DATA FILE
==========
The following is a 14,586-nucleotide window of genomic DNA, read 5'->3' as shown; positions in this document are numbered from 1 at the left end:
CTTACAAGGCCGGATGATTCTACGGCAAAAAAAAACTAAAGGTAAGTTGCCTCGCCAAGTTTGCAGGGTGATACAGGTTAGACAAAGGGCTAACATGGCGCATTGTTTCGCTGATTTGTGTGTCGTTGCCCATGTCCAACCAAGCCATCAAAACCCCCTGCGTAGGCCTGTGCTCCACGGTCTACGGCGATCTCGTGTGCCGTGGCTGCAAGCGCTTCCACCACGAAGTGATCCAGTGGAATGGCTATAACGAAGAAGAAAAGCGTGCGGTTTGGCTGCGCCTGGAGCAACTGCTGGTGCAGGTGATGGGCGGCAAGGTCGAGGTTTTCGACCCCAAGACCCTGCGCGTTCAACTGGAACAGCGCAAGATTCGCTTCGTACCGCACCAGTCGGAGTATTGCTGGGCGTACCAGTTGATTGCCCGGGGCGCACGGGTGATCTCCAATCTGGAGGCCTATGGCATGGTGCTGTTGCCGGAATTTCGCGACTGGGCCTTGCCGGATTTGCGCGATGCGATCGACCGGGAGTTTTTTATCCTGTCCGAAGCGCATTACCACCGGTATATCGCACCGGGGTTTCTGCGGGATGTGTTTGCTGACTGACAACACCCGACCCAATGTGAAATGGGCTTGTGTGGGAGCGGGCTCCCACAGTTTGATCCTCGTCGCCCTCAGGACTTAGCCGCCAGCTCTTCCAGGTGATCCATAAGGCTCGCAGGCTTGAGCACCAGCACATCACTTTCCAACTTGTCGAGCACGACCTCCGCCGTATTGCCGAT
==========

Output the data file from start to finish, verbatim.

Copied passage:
The following is a 14,586-nucleotide window of genomic DNA, read 5'->3' as shown; positions in this document are numbered from 1 at the left end:
CTTACAAGGCCGGATGATTCTACGGCAAAAAAAAACTAAAGGTAAGTTGCCTCGCCAAGTTTGCAGGGTGATACAGGTTAGACAAAGGGCTAACATGGCGCATTGTTTCGCTGATTTGTGTGTCGTTGCCCATGTCCAACCAAGCCATCAAAACCCCCTGCGTAGGCCTGTGCTCCACGGTCTACGGCGATCTCGTGTGCCGTGGCTGCAAGCGCTTCCACCACGAAGTGATCCAGTGGAATGGCTATAACGAAGAAGAAAAGCGTGCGGTTTGGCTGCGCCTGGAGCAACTGCTGGTGCAGGTGATGGGCGGCAAGGTCGAGGTTTTCGACCCCAAGACCCTGCGCGTTCAACTGGAACAGCGCAAGATTCGCTTCGTACCGCACCAGTCGGAGTATTGCTGGGCGTACCAGTTGATTGCCCGGGGCGCACGGGTGATCTCCAATCTGGAGGCCTATGGCATGGTGCTGTTGCCGGAATTTCGCGACTGGGCCTTGCCGGATTTGCGCGATGCGATCGACCGGGAGTTTTTTATCCTGTCCGAAGCGCATTACCACCGGTATATCGCACCGGGGTTTCTGCGGGATGTGTTTGCTGACTGACAACACCCGACCCAATGTGAAATGGGCTTGTGTGGGAGCGGGCTCCCACAGTTTGATCCTCGTCGCCCTCAGGACTTAGCCGCCAGCTCTTCCAGGTGATCCATAAGGCTCGCAGGCTTGAGCACCAGCACATCACTTTCCAACTTGTCGAGCACGACCTCCGCCGTATTGCCGAT